On February 21, 2020, Chester Otto Weger, prisoner C-01114, stepped out of far-downstate Pinckneyville Correctional Center into the cool air of an overcast morning. It was the 21,646th day behind bars for the state’s longest-held inmate. It would also be his last. Chester Weger served 59 years behind bars for one of the most heinous crimes in this state’s history. Now out of prison, he is on a mission to prove his innocence, with help from a high-profile lawyer. Inside the effort to exonerate the “Starved Rock Killer.”
Inside Igor Koralnik’s quest to solve the mystery of COVID’s most puzzling complication. Northwestern’s chief of neuroinfectious disease and global neurology is at the forefront of the search to better understand long COVID’s effects on the brain. He’s become one of the world’s leading experts, opening a clinic to treat neurologically affected long-COVID patients and publishing numerous papers to boost our understanding of this condition and its ominous implications for all of us.
Nearly two decades in, Chicago’s only Michelin three-star restaurant continues to achieve moments of brilliance but struggles to keep up with the times. Our restaurant critic John Kessler takes on one of the city’s most lauded fine dining spot. “Alinea feels stuck in time, relying on its old bag of tricks. The sleights of hand have grown familiar, and the flavors don’t always add up. The food can be delightful, but it can also be too salty, too sweet, too off-key, and just too weird.”
Fifty years ago, a jet fell from the sky into the Southwest Side neighborhood. We look back at what happened, in the words of those who were there. “I was sitting on the left side of the plane alone, near the wing and two rows from an emergency exit. I knew something was wrong because [the pilot] started to rev the engines,” says Marvin Anderson, a 43-year-old assistant research director at the Illinois Institute of Technology and passenger on the plane. “I thought, He’s in trouble and I’m in trouble, but I didn’t have time to think of much else.”
There’s something different about Chicago at night. When the sun sets and the city lights up, Dave Jordano ventures out, driving around for hours at a time in search of subjects to photograph. He prefers the shops, restaurants, convenience stores, bars, and motels that give Chicago its unique charm — the institutions of the neighborhood.
Paul D’Amato, a photographer and Columbia College professor, has spent the last eight years documenting the often-overlooked neighborhoods — such as Chicago Lawn, Brighton Park, West Lawn, and Garfield Ridge — that surround Midway. In this working-class slice of the city, jets roar so low that dishes rattle in kitchens. The proximity makes for a study in contrasts.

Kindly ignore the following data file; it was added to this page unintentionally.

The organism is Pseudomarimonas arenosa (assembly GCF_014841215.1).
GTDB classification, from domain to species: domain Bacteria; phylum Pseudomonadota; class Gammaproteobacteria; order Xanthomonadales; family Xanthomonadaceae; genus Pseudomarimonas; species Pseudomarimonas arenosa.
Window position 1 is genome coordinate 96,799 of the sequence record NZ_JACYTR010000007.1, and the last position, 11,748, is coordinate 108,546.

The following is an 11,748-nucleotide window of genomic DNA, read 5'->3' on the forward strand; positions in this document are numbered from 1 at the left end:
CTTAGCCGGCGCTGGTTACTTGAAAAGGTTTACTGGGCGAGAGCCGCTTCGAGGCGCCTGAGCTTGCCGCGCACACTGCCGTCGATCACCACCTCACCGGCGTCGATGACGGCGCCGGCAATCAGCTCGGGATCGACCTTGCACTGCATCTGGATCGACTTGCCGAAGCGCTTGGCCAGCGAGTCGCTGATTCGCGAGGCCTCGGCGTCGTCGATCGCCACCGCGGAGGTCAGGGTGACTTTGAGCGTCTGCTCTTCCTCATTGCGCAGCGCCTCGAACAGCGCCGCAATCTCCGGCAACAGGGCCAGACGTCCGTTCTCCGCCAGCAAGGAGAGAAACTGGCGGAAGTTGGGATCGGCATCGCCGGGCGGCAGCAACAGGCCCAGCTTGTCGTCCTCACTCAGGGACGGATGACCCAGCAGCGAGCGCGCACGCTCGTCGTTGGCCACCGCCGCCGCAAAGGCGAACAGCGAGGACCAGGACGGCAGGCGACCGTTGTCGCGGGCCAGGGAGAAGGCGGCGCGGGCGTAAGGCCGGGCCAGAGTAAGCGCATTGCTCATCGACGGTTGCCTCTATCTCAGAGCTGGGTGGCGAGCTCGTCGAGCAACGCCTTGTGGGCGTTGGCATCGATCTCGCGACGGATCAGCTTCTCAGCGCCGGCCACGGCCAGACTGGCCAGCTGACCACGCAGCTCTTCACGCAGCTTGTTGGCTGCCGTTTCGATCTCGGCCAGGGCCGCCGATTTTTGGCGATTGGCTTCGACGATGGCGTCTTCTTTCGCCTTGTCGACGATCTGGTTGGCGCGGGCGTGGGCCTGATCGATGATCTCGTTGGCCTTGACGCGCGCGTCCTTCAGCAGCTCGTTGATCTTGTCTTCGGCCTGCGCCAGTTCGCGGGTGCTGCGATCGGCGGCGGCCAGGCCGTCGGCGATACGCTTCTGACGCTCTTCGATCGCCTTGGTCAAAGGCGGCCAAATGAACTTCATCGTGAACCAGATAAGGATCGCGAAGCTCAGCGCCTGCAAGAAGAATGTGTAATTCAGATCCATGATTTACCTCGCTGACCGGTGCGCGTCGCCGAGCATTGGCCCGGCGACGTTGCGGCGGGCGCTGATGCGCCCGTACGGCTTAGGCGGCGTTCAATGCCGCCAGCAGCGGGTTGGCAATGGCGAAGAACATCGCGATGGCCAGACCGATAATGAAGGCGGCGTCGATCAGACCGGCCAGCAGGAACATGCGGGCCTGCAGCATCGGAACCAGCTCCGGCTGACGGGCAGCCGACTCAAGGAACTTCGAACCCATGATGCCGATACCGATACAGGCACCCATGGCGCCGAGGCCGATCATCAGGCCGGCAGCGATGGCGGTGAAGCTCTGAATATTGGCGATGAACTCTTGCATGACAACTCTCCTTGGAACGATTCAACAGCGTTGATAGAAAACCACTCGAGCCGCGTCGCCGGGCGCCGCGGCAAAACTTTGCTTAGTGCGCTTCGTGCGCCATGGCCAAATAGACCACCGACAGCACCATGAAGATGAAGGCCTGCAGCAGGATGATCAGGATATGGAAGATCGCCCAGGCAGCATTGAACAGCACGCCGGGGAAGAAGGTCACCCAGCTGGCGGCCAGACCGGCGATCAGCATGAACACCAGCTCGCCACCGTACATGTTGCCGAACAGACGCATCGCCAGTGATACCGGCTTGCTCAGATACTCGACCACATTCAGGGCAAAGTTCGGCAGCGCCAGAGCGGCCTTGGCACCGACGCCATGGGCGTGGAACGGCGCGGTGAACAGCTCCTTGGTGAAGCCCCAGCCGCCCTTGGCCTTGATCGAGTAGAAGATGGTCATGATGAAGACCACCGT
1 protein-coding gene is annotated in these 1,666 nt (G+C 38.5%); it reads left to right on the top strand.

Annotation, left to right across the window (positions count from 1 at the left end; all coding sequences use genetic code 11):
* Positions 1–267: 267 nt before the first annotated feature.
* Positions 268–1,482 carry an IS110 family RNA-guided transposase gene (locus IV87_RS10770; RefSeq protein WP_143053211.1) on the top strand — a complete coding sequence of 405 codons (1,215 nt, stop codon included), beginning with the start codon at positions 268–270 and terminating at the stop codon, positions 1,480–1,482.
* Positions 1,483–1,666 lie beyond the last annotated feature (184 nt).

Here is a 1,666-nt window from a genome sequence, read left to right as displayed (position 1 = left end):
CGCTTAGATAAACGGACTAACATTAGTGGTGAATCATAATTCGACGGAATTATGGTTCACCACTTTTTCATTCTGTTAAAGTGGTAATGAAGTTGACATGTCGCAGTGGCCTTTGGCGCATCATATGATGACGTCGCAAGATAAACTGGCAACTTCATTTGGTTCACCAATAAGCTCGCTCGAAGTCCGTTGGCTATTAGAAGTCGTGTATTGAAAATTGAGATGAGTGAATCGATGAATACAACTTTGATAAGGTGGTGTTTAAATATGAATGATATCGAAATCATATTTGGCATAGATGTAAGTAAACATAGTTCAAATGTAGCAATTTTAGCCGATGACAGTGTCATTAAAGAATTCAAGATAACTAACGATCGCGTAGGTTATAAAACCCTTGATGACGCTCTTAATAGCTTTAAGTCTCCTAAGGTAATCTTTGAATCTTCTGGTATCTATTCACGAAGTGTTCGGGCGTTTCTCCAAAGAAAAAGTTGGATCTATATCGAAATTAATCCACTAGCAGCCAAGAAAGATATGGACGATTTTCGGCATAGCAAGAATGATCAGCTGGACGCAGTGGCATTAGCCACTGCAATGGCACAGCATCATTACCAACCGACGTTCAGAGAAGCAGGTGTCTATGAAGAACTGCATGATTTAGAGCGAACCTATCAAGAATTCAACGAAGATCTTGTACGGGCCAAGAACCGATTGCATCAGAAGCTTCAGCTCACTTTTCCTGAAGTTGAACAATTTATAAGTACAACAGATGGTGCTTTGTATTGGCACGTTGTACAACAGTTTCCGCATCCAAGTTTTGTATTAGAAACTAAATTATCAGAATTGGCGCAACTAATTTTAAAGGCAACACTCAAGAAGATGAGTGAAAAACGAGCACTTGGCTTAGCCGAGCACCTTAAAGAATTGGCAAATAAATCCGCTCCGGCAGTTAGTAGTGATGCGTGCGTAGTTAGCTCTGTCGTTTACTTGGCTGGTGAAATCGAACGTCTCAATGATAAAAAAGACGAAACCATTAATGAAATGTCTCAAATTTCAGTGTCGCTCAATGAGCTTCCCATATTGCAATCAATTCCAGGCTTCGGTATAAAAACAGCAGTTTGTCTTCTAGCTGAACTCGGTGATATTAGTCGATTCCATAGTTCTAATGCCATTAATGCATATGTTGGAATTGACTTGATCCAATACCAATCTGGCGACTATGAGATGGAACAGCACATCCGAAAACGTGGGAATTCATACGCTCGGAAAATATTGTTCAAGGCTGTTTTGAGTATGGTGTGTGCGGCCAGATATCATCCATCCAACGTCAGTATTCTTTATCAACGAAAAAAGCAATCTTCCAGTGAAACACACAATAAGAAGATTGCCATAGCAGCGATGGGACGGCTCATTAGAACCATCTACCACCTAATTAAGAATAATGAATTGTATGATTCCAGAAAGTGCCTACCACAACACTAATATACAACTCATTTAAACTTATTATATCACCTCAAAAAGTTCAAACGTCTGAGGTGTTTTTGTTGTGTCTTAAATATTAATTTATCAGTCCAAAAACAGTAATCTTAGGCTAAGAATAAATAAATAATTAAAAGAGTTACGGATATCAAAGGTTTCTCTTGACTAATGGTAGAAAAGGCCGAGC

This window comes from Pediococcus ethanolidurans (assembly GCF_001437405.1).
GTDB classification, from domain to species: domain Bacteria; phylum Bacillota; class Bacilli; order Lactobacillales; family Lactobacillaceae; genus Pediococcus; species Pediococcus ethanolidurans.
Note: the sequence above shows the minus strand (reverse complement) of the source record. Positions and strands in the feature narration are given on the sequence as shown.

Jackowo — a patch roughly bounded by Diversey on the south, Belmont on the north, the Kennedy on the east, and the Union Pacific Northwest railroad tracks on the west — was once the biggest immigrant hub of its kind in the United States. But the Poles are moving out, real estate costs are going up, and buildings sit vacant along the once-humming Milwaukee Avenue. What will become of Chicago’s last Polish neighborhood?
The Chicago Teachers Union president sees herself as a righteous champion of not just educators but of students. And she’s not about to let anyone stand in her way. Including the mayor. “I’m not the caricature in the letters to the editor,” Gates says. “The problems are complex. And I think because of that, it’s easier for people to extract characters and focus on them.”
The telephone call that upended everything came late on Friday, May 3, 2019. Matthew Baron was in a hotel room in New York City, where he was scheduled to play a series of concerts with Future Hits. On the other end of the line was the familiar voice of Deborah Clark, then the longtime principal of Skinner West Elementary, where Baron had taught social-emotional learning and English as a second language since 2015. Clark told him she needed to discuss a serious matter. “There’s this sixth-grade student … well, Mr. Baron, he’s saying that you touched him.”
University of Chicago professor Robert Pape has spent the past year and a half examining the January 6 insurrectionists — and sounding the alarm about the future of democracy. Although Pape has consulted with multiple presidential administrations, he has been particularly in demand of late. He spent two days briefing the Biden administration at the White House and has met with the CIA, FBI, and Pentagon. The House January 6 committee asked Pape for extensive written testimony, and in June he testified at a Senate Judiciary Committee hearing titled “Examining the ‘Metastasizing’ Domestic Terrorism Threat After the Buffalo Attack.”